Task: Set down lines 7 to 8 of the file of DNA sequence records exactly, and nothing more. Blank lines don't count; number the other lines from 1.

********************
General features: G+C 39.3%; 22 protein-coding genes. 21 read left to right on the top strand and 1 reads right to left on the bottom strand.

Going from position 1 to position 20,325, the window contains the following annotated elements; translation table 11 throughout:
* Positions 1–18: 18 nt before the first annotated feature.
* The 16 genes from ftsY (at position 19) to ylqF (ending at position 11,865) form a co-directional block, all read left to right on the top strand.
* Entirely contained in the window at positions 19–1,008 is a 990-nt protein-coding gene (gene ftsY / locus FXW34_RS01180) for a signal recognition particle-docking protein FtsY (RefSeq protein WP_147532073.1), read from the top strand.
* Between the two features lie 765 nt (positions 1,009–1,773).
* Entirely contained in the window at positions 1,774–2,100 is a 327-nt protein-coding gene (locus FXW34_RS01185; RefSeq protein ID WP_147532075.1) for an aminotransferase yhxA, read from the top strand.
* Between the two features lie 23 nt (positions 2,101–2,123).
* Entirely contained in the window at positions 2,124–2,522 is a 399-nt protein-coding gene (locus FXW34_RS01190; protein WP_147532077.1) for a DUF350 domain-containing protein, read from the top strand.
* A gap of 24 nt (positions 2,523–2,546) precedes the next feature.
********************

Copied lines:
* Entirely contained in the window at positions 1,774–2,100 is a 327-nt protein-coding gene (locus FXW34_RS01185; RefSeq protein ID WP_147532075.1) for an aminotransferase yhxA, read from the top strand.
* Between the two features lie 23 nt (positions 2,101–2,123).